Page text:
It is not true that Bachubhai Bhankabhai has been discharged from service with a view to punish him as alleged or otherwise. He has been discharged simpliciter as per the Standing Orders.
The provision contained in Standing Order 23 in so far as material deserves to be quoted:
23. (1) The employment of a permanent employee may be terminated by one months's notice or on payment of one month's wages (including all allowances) in lieu of notice.
(2) The reasons for the termination of service of a permanent employee shall be recorded in writing and shall be communicated to him, if he so desires, at the time of discharge unless such communication, in the opinion of the Manager, is likely directly or indirectly to lay any person to civil or criminal proceedings at the instances of the employee.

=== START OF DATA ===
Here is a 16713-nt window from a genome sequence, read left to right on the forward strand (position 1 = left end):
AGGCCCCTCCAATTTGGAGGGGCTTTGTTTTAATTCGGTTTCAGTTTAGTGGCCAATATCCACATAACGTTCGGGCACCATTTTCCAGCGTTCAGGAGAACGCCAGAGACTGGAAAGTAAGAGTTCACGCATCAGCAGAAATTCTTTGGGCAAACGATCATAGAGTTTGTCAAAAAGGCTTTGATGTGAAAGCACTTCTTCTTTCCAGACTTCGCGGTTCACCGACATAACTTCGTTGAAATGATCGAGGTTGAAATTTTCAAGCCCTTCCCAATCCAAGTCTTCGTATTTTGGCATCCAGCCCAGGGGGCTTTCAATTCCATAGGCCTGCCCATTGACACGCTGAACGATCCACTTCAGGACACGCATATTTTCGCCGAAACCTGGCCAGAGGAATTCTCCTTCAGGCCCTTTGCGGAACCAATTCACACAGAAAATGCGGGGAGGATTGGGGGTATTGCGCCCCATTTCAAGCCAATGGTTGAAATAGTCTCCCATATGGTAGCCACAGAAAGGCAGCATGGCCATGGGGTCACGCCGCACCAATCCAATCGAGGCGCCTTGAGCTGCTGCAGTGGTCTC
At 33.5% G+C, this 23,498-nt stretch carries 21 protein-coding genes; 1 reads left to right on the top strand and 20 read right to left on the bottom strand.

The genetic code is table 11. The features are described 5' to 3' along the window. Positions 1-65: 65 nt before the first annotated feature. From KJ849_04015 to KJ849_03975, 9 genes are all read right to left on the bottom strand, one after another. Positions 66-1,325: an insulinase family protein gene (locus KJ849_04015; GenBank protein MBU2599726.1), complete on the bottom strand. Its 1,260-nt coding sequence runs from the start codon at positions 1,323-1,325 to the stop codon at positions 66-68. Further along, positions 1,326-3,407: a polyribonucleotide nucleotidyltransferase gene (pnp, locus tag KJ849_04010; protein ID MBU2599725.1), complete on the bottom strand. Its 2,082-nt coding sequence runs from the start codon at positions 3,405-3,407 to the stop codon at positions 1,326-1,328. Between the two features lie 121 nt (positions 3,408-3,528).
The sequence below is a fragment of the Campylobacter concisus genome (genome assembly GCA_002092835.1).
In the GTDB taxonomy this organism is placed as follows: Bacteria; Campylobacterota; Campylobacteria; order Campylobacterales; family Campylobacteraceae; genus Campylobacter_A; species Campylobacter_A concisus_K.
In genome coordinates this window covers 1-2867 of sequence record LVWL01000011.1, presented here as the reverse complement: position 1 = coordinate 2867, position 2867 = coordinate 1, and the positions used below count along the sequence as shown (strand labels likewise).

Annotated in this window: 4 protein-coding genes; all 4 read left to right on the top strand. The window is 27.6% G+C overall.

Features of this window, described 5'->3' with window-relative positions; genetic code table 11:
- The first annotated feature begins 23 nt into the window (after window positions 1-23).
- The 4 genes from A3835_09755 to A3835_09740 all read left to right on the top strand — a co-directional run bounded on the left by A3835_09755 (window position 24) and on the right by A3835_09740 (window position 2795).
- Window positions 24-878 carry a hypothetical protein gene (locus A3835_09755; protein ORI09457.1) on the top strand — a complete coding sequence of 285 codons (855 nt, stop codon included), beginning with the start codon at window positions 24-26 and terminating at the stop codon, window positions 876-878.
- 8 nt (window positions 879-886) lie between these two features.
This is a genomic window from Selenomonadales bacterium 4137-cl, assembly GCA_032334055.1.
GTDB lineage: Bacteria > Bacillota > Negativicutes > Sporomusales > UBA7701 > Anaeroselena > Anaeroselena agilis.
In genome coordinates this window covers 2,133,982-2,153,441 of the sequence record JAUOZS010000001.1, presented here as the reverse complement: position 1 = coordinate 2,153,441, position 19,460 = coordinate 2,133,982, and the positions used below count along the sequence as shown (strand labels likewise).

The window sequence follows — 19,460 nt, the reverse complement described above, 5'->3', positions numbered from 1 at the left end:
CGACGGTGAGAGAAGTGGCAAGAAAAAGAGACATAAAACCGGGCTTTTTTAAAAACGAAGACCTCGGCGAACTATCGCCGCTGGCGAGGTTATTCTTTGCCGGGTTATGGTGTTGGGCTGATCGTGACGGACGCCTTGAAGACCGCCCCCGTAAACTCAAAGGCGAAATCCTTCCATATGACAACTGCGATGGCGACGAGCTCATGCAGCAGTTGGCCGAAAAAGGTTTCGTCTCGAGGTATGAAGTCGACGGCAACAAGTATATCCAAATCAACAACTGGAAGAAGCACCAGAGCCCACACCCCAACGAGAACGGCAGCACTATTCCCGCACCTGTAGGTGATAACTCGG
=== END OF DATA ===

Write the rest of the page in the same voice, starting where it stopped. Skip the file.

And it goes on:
It is clearly enjoined that (1) reasons must be recorded in writing before action is taken and (2) such reasons must be communicated before the discharge becomes operative, if so desired, unless the Manager forms the opinion that it is likely to expose any person to civil or original proceedings. In the present case the Industrial Court in the course of the discussion in paragraph 13 of the impugned order at Annexure 'B' has recorded a firm finding that reasons were not recorded in writing as enjoined by Standing Order 23. To quote the Industrial Court 'It is however true that the reasons have not been recorded in writing'. The Industrial Court has also recorded a clear finding to the effect that the reasons were not communicated to the workman concerned in writing. It is in fact doubtful whether the reasons were even 'orally' communicated post facto, though the Industrial Court, notwithstanding the fact that there was only word against word, came to the conclusion that the General Manager had 'orally' told him later on why his services were terminated. The correctness of this finding has been challenged by the learned Counsel for the petitioner, but for the purposes of the present petition it is not necessary to examine this dimension of the matter. Admittedly reasons for the termination of the services of the employee concerned were not recorded in writing. Clause (2) of Standing Orders 23 casts a mandatory obligation on the management to record the reasons for the termination of service of a permanent employee in writing and to communicate such reasons recorded in writing to the employee concerned if so desired by him unless in the opinion of the Manager the communication of such reasons is likely directly or indirectly to lay any person open to civil or criminal proceedings at the instances of the employee. It is not the case of the management that the reasons were not communicated to the concerned workman because there was any such risk of civil or criminal proceedings being initiated. On a true reading of Clause (2) it is evident that what are required to be communicated are the reasons recorded in writing. In order to comply with this provision, in the first instance, reasons for termination must be recorded in writing. In the second instance, if so desired, the same must be communicated to the workman concerned. In the present case a clear finding has been recorded that no reasons were recorded that in writing at the time of termination for the services of the workman concerned. Even now learned Counsel for the employer Mills is not in a position to contend that reasons were in fact recorded in writing. Under the circumstances, this petition will have to be decided on the premise that there is a clear non-compliance with Clause (2) of Standing Order 23.